Kanju Tanaka, the Zen master in Kyoto, was my favorite for inspiration. As soon as I walked into his temple, I had an unbelievable feeling. That temple is one of most peaceful places in Kyoto, and when he sat us down for tea I choked up. There was such a vibe! I want to go back and spend three weeks scraping his gravel. He made so much sense in so few words. The other guy I really liked was Sonkyo Takito. He’s the 105th superior priest of Shitennoji temple in Osaka. Those guys really did it for me. I was also moved by the generosity of the Indian people — the Hindus and the Sikhs especially — and also by the Maasai in Kenya, a wonderfully cultured group in their own simple way. Kind people with big skies.
Q. Any personal spiritual insights from your journey?
That the natural human instinct within each one of us from the day we are born seems to be what the prophets would call, “Godliness.” It became very clear that this beautiful humanity does exist across the world and it is very unfortunate that human beings twist it to their own way of thinking in the name of God. I acquired the sense that we are much more united on this earth than divided. You only have to look into children’s eyes to see the spark of this “thing” that is common to all of us. It is the glue that binds us all together.
Q . Speaking of children, the children in the cancer center you interviewed were extremely touching and profound. What made you decide to interview them?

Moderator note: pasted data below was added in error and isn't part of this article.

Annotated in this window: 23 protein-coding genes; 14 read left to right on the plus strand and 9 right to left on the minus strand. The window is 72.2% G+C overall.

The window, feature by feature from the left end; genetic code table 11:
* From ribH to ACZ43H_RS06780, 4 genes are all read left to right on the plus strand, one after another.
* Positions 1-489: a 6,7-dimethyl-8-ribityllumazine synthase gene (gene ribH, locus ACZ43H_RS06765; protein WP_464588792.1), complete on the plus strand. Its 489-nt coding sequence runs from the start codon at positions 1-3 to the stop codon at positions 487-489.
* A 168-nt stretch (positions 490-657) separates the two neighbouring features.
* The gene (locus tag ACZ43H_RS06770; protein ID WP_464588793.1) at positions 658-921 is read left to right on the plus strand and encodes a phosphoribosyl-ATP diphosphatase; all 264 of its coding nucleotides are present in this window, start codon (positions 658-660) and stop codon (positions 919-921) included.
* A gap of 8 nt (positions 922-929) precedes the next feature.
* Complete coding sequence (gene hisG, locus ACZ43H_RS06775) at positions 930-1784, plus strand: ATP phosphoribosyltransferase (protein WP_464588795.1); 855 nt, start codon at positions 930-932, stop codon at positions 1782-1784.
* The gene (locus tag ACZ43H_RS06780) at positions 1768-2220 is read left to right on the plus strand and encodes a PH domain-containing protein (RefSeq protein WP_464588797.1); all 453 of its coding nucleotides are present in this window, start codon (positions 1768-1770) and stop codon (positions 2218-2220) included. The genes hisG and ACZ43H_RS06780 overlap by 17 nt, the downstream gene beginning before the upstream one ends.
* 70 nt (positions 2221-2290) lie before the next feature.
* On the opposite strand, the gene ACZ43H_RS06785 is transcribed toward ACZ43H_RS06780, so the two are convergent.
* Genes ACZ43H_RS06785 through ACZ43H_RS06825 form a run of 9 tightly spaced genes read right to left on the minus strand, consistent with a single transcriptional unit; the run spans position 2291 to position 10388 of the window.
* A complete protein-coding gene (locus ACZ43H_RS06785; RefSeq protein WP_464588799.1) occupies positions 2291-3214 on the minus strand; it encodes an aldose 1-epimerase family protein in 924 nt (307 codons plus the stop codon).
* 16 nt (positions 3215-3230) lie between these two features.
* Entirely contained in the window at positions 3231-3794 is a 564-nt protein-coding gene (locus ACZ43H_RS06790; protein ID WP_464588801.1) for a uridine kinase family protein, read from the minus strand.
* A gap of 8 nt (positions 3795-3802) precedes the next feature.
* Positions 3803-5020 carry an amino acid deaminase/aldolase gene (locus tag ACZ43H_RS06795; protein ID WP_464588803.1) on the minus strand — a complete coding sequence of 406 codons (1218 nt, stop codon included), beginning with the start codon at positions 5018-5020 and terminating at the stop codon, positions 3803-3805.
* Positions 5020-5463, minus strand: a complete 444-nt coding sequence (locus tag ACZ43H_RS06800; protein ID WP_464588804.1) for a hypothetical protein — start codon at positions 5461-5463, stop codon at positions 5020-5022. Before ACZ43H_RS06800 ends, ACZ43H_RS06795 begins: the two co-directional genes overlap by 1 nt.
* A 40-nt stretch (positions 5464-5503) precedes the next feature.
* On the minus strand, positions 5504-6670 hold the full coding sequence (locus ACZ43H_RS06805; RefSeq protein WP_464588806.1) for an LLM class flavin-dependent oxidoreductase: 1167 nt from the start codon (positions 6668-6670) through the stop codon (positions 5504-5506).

Children seem to be vessels of what can be described as Godliness. I love the truth of children, the generosity of their spirits. I felt that the most accurate or inspired opinion on God could come from a child who is facing possible death. A young one who can’t be running around with friends today because he is lying in a hospital bed with a shaved head, in pain, vomiting, and thinking whether he’s going to climb out of this predicament or not. What would his views on God be? I learned so much from these children. Hanging out with them, I have to say, was one of the most harrowing and rewarding experiences of my life. The courage, the confidence, the wisdom and the grace that came out of those little people made me grow up a little more, made me learn a lot and made me thankful that my own children are healthy, that I am healthy, and that we really have no right to complain about our silly little things. When we bitch about someone else because they belong to a different “club” than we do, well, we’re just missing the point. And when I asked Christian, one of the children, what his biggest wish was, well, his answer — and I’m not going to give it away — let’s just say it blew me away.
Q. Your worldwide premiere of the film took place at the Jerusalem International Film Festival. What was it like debuting in the Holy Land and what sort of response did you receive from the audience?
The response was phenomenal. Q/A sessions that were meant to be only 20 minutes wouldn’t end. It is such a charged place, the Holy Land, as far as God is concerned, that the audience really lapped up the global objective questioning that goes on in the film. Of course, there is a whole section in the film on the Israeli-Palestinian issue (it’s very difficult to make a film about what people think God is without including such a subject) so of course that section was under a lot of scrutiny. I am happy to say that none of the Palestinians I have shown the film to have been offended and no Israelis I have shown the film to have been offended. PHEW! But the reaction was certainly charged. They embraced and loved the film there. It took us eight weeks to edit that section.